If it’s simply too bitter cold to go out, consider going to your client’s home for a session. This works particularly well with babies and very small children or kids with special needs. Being home means kids don’t have to be loaded into the car to get anywhere on time. If baby has a blow-out diaper she can just be changed into a new outfit on the spot. Dad can have his picture taken and then go back to watching the game while we spend an hour taking pics of the kids. Plus, you can capture priceless images of the family in their natural environment. I’ve also gone to offices for headshots or used the lobby of a hotel or business, with permission of course.
When shooting indoors, finding or creating great light is the challenge, of course. Pye offers some helpful tips for shooting indoors with natural light in our new Photography 101 course. I highly recommend you check it out! If natural light isn’t available, you might have to bring in some extra light. In keeping with my “less is more” gear philosophy, I generally take a couple speedlites and trigger with two lightweight light stands. I can either bounce light off the ceiling or wall or use an inexpensive umbrella softbox to diffuse the light.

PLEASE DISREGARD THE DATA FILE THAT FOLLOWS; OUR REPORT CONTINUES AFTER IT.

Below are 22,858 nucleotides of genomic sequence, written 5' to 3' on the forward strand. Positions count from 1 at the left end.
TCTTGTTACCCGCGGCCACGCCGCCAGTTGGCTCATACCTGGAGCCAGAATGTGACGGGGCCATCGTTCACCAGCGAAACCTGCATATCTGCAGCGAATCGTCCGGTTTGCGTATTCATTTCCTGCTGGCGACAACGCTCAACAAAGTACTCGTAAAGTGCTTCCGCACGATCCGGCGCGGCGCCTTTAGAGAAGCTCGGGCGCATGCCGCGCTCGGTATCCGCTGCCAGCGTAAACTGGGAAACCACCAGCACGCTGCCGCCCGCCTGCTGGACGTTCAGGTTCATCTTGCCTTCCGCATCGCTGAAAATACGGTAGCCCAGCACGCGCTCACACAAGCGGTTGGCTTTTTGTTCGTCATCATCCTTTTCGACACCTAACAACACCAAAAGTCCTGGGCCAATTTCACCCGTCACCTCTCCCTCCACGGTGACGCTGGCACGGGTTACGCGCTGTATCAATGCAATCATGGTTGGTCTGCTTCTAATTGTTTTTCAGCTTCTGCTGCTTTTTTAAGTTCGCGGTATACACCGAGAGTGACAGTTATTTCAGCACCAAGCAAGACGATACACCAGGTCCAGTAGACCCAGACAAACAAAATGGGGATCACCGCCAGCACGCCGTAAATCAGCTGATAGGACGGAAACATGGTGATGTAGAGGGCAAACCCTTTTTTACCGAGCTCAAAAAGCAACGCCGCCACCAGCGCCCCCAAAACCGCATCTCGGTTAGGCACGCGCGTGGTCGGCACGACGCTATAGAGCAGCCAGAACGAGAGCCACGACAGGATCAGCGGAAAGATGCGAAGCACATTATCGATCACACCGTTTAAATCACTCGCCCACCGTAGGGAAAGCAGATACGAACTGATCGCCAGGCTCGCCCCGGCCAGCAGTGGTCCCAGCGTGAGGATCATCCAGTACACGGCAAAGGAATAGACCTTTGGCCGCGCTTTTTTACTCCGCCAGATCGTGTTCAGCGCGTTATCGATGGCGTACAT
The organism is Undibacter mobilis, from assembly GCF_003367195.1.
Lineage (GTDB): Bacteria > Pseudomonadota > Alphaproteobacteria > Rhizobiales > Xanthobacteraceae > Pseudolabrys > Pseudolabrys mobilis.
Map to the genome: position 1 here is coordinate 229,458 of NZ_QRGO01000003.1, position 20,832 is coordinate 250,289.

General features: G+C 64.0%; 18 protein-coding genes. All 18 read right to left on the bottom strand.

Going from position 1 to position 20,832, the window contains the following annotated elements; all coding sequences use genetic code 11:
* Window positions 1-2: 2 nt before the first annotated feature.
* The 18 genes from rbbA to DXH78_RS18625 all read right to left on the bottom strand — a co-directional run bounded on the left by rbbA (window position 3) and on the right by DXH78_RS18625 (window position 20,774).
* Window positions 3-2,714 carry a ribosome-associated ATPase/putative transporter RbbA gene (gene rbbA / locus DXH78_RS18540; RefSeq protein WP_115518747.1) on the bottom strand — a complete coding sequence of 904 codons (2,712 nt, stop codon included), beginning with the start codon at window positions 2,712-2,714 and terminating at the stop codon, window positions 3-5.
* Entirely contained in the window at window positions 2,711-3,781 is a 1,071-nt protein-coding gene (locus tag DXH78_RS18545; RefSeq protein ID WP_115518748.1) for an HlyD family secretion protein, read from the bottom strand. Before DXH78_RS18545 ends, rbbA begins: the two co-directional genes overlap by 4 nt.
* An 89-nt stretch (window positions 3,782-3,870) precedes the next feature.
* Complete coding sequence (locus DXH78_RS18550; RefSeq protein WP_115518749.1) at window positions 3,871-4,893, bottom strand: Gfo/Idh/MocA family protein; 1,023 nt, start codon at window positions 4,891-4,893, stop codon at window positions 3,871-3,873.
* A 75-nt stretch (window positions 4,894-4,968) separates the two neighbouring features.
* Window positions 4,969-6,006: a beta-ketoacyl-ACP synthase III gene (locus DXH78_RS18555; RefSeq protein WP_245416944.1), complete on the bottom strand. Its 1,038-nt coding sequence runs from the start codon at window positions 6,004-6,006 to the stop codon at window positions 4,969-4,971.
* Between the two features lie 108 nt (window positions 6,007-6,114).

Rent a Studio Space
Renting a studio is an idea I’ve been considering for years now, especially for the winter months, but as a part-time photographer, I just could never justify the expense of rent plus all the furniture, lighting, insurance, utility bills and other expenses associated with having a studio. A studio sharing arrangement is something I’ve been seeking, but just couldn’t find until recently. I’ve finally found a great studio in my city that will rent just 10 hours per month to me for full use of their studio, all lighting gear, backdrops and props included for a fee I can totally afford. I’m so excited to be able to do many of the personal projects I haven’t had the space to execute until now. Stay tuned for more about that…
Do you have portrait sessions booked this winter? Tell me, how are you getting creative and making it work?
CREDITS: Photographs by Tanya Smith are copyrighted and have been used with permission for SLR Lounge. Do not copy, modify or re-post this article or images without express permission from SLR Lounge and the artist.